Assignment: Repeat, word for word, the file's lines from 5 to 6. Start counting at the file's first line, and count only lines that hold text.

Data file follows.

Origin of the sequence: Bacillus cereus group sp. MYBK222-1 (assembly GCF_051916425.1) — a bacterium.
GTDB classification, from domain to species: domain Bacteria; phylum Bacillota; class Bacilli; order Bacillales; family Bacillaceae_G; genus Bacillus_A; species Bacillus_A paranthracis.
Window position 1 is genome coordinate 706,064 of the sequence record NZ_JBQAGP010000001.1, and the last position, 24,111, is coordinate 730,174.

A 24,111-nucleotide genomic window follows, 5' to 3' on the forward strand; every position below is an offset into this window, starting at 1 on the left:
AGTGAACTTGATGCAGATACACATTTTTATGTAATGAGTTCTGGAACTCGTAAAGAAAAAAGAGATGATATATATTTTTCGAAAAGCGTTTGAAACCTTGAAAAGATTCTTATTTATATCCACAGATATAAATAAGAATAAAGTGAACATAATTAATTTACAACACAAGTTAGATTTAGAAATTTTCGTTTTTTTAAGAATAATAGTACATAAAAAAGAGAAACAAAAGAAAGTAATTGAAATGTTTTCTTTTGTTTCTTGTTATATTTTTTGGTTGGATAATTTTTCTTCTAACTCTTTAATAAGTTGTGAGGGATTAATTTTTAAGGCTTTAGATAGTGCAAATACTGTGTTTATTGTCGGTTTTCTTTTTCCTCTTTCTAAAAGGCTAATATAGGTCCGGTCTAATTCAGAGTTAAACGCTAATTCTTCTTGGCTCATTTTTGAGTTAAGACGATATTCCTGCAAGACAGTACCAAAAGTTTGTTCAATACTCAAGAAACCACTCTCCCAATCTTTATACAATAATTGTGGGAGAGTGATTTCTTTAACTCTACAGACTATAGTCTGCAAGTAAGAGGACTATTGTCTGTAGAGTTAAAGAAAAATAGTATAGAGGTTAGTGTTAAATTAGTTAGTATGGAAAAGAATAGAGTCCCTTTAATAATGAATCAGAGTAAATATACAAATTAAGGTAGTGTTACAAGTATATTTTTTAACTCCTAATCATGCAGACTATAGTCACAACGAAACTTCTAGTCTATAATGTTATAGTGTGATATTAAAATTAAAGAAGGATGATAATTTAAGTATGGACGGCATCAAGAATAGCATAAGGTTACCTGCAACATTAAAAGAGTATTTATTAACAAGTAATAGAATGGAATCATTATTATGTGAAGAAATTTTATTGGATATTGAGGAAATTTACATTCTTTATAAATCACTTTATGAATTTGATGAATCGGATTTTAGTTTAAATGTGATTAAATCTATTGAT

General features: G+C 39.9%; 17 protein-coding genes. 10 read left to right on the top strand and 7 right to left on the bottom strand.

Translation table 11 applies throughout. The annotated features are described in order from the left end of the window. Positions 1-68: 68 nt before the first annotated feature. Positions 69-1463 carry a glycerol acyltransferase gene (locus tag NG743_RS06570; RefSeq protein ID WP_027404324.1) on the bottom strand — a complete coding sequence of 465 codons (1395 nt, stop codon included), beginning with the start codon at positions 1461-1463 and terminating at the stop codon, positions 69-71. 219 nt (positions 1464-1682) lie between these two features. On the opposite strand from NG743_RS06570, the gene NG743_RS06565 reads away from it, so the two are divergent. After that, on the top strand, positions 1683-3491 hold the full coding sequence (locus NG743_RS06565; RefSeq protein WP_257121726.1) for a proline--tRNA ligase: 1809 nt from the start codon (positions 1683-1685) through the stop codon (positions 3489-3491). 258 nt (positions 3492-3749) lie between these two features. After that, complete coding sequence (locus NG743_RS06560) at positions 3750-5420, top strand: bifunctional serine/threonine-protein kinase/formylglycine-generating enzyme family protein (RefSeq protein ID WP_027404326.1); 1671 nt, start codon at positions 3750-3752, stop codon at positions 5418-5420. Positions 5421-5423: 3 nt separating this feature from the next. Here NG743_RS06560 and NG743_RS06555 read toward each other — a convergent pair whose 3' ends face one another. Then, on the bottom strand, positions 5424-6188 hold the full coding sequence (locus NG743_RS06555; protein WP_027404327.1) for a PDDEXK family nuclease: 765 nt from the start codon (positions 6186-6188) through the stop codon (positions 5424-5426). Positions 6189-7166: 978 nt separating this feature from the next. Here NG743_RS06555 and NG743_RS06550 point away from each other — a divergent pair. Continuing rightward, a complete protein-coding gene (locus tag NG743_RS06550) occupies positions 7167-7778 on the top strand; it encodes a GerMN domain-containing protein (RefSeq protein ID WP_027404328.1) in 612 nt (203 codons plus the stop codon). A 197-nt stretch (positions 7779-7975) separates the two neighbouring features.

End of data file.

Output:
AGTGAACTTGATGCAGATACACATTTTTATGTAATGAGTTCTGGAACTCGTAAAGAAAAAAGAGATGATATATATTTTTCGAAAAGCGTTTGAAACCTTGAAAAGATTCTTATTTATATCCACAGATATAAATAAGAATAAAGTGAACATAATTAATTTACAACACAAGTTAGATTTAGAAATTTTCGTTTTTTTAAGAATAATAGTACATAAAAAAGAGAAACAAAAGAAAGTAATTGAAATGTTTTCTTTTGTTTCTTGTTATATTTTTTGGTTGGATAATTTTTCTTCTAACTCTTTAATAAGTTGTGAGGGATTAATTTTTAAGGCTTTAGATAGTGCAAATACTGTGTTTATTGTCGGTTTTCTTTTTCCTCTTTCTAAAAGGCTAATATAGGTCCGGTCTAATTCAGAGTTAAACGCTAATTCTTCTTGGCTCATTTTTGAGTTAAGACGATATTCCTGCAAGACAGTACCAAAAGTTTGTTCAATACTCAAGAAACCACTCTCCCAATCTTTATACAATAATTGTGGGAGAGTGATTTCTTTAACTCTACAGACTATAGTCTGCAAGTAAGAGGACTATTGTCTGTAGAGTTAAAGAAAAATAGTATAGAGGTTAGTGTTAAATTAGTTAGTATGGAAAAGAATAGAGTCCCTTTAATAATGAATCAGAGTAAATATACAAATTAAGGTAGTGTTACAAGTATATTTTTTAACTCCTAATCATGCAGACTATAGTCACAACGAAACTTCTAGTCTATAATGTTATAGTGTGATATTAAAATTAAAGAAGGATGATAATTTAAGTATGGACGGCATCAAGAATAGCATAAGGTTACCTGCAACATTAAAAGAGTATTTATTAACAAGTAATAGAATGGAATCATTATTATGTGAAGAAATTTTATTGGATATTGAGGAAATTTACATTCTTTATAAATCACTTTATGAATTTGATGAATCGGATTTTAGTTTAAATGTGATTAAATCTATTGAT

General features: G+C 39.9%; 17 protein-coding genes. 10 read left to right on the top strand and 7 right to left on the bottom strand.